The Italian Almanac
Italian News - August 3
Women accused of witchcraft by the Inquisition more than four centuries ago left behind an impressive series of graffiti in a Palermo prison as they waited to be burned at the stake, archeologists announced on Tuesday. The latest graffiti were uncovered during renovation work in the ancient complex of the Steri, the Palermo headquarters of the dreaded Inquisition, the Catholic Church's judiciary tasked with stamping out heresy.
From 1601 till 1782, the Inquisition tortured and tried countless prisoners from its still largely mysterious headquarters in the Steri. Anyone dragged there was unlikely to emerge alive as the Inquisition was notoriously ruthless with suspected heretics, soothsayers, blasphemers and friends of the Devil. "In fact, many of the victims were simply intellectuals or artists whom the Church considered a threat to its power," explained the head of restorers Domenico Policarpi.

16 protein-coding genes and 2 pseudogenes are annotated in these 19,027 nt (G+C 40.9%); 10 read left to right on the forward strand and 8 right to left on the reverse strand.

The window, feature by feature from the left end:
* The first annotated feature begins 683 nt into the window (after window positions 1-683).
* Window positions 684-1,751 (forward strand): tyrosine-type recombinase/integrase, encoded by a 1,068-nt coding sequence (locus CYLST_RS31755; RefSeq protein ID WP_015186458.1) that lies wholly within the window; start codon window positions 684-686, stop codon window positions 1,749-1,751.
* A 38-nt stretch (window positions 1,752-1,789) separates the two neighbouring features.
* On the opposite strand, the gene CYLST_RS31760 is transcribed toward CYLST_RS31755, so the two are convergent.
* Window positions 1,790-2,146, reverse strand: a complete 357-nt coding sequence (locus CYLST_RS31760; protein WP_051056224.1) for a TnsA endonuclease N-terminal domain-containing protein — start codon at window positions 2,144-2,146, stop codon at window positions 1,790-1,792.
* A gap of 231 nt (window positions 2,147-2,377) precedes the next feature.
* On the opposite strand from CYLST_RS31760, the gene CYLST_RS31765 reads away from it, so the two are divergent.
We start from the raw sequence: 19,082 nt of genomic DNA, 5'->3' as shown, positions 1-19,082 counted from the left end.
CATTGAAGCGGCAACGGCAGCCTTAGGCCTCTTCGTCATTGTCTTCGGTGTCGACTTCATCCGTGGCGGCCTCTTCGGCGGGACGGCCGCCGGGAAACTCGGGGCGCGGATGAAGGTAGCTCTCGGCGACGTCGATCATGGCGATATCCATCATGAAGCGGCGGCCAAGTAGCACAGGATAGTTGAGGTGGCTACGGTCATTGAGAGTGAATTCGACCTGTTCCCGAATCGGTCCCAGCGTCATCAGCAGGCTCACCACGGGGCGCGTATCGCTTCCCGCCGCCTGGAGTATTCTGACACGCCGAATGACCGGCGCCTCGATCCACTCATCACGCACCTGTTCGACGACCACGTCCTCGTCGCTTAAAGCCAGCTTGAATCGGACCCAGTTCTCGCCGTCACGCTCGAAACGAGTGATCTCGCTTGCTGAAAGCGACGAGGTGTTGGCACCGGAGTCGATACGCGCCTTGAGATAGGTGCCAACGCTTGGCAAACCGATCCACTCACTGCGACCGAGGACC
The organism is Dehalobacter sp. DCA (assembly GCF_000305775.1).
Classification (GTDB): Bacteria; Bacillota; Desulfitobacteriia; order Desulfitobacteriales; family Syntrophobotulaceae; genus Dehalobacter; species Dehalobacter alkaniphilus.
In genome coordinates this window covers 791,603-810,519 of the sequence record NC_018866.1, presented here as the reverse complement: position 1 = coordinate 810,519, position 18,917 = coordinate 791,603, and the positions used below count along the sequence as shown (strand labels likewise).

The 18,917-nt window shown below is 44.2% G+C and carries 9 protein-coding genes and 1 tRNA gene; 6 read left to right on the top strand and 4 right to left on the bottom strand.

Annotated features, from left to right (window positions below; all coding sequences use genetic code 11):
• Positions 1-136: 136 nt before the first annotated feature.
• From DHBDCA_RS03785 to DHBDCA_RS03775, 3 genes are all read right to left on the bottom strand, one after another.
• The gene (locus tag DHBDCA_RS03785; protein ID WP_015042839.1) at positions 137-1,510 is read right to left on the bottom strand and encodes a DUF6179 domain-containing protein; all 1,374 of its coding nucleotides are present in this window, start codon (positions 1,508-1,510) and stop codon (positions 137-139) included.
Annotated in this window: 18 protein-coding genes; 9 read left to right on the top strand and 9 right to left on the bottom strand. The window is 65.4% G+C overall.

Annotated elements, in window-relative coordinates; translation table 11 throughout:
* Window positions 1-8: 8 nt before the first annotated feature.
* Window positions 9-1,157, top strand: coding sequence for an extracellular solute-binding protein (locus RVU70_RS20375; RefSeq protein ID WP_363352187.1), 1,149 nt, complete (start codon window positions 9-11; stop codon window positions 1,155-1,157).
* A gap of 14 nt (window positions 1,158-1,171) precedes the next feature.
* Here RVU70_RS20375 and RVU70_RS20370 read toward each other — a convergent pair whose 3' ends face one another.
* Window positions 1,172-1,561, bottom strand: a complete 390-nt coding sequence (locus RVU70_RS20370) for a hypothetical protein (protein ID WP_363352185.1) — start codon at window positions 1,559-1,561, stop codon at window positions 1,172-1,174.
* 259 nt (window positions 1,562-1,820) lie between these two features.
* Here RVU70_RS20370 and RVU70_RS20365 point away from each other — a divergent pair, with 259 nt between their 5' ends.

In 1782 Viceroy Domenico Caracciolo ordered all the Inquisition's documents burned but historians say that the hundreds of graffiti which still decorate many of the former cells may shed some light on the goings-on of the Steri. The latest inscriptions were found on the first floor as workers scraped off a coating of white plaster obviously meant to cover up the curses and insults the hapless 'witches' left for the inquisitors.